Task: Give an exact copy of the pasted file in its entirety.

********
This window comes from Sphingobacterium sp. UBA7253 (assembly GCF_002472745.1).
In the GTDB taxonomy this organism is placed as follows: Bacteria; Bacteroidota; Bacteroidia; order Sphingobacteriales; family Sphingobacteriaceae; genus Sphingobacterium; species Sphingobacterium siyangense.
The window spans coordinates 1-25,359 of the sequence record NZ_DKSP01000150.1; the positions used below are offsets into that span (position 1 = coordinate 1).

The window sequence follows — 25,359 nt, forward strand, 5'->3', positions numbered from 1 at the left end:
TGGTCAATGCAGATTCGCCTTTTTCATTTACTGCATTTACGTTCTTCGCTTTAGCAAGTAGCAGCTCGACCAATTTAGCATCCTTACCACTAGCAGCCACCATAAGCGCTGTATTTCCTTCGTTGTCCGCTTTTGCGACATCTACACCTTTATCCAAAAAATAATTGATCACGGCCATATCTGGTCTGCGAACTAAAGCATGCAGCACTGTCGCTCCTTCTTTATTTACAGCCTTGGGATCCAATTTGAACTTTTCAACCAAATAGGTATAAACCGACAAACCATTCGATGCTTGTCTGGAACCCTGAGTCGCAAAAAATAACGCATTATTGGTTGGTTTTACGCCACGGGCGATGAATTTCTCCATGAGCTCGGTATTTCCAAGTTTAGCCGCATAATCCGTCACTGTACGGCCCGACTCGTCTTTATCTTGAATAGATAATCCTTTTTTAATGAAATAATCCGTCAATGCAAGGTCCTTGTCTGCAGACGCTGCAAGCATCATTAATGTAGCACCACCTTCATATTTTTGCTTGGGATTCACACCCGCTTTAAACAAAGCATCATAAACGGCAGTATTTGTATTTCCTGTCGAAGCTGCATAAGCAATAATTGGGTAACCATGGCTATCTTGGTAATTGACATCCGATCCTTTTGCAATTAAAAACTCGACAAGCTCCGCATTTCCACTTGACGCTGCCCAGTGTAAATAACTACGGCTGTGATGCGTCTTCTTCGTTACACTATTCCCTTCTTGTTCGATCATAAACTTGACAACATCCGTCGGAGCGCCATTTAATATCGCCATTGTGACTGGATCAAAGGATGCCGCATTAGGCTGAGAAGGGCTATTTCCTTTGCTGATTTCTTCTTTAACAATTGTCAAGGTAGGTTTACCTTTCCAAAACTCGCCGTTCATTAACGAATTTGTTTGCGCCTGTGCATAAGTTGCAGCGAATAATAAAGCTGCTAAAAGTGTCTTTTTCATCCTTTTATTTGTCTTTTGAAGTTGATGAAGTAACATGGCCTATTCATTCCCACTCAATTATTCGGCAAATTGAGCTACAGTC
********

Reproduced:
This window comes from Sphingobacterium sp. UBA7253 (assembly GCF_002472745.1).
In the GTDB taxonomy this organism is placed as follows: Bacteria; Bacteroidota; Bacteroidia; order Sphingobacteriales; family Sphingobacteriaceae; genus Sphingobacterium; species Sphingobacterium siyangense.
The window spans coordinates 1-25,359 of the sequence record NZ_DKSP01000150.1; the positions used below are offsets into that span (position 1 = coordinate 1).

The window sequence follows — 25,359 nt, forward strand, 5'->3', positions numbered from 1 at the left end:
TGGTCAATGCAGATTCGCCTTTTTCATTTACTGCATTTACGTTCTTCGCTTTAGCAAGTAGCAGCTCGACCAATTTAGCATCCTTACCACTAGCAGCCACCATAAGCGCTGTATTTCCTTCGTTGTCCGCTTTTGCGACATCTACACCTTTATCCAAAAAATAATTGATCACGGCCATATCTGGTCTGCGAACTAAAGCATGCAGCACTGTCGCTCCTTCTTTATTTACAGCCTTGGGATCCAATTTGAACTTTTCAACCAAATAGGTATAAACCGACAAACCATTCGATGCTTGTCTGGAACCCTGAGTCGCAAAAAATAACGCATTATTGGTTGGTTTTACGCCACGGGCGATGAATTTCTCCATGAGCTCGGTATTTCCAAGTTTAGCCGCATAATCCGTCACTGTACGGCCCGACTCGTCTTTATCTTGAATAGATAATCCTTTTTTAATGAAATAATCCGTCAATGCAAGGTCCTTGTCTGCAGACGCTGCAAGCATCATTAATGTAGCACCACCTTCATATTTTTGCTTGGGATTCACACCCGCTTTAAACAAAGCATCATAAACGGCAGTATTTGTATTTCCTGTCGAAGCTGCATAAGCAATAATTGGGTAACCATGGCTATCTTGGTAATTGACATCCGATCCTTTTGCAATTAAAAACTCGACAAGCTCCGCATTTCCACTTGACGCTGCCCAGTGTAAATAACTACGGCTGTGATGCGTCTTCTTCGTTACACTATTCCCTTCTTGTTCGATCATAAACTTGACAACATCCGTCGGAGCGCCATTTAATATCGCCATTGTGACTGGATCAAAGGATGCCGCATTAGGCTGAGAAGGGCTATTTCCTTTGCTGATTTCTTCTTTAACAATTGTCAAGGTAGGTTTACCTTTCCAAAACTCGCCGTTCATTAACGAATTTGTTTGCGCCTGTGCATAAGTTGCAGCGAATAATAAAGCTGCTAAAAGTGTCTTTTTCATCCTTTTATTTGTCTTTTGAAGTTGATGAAGTAACATGGCCTATTCATTCCCACTCAATTATTCGGCAAATTGAGCTACAGTC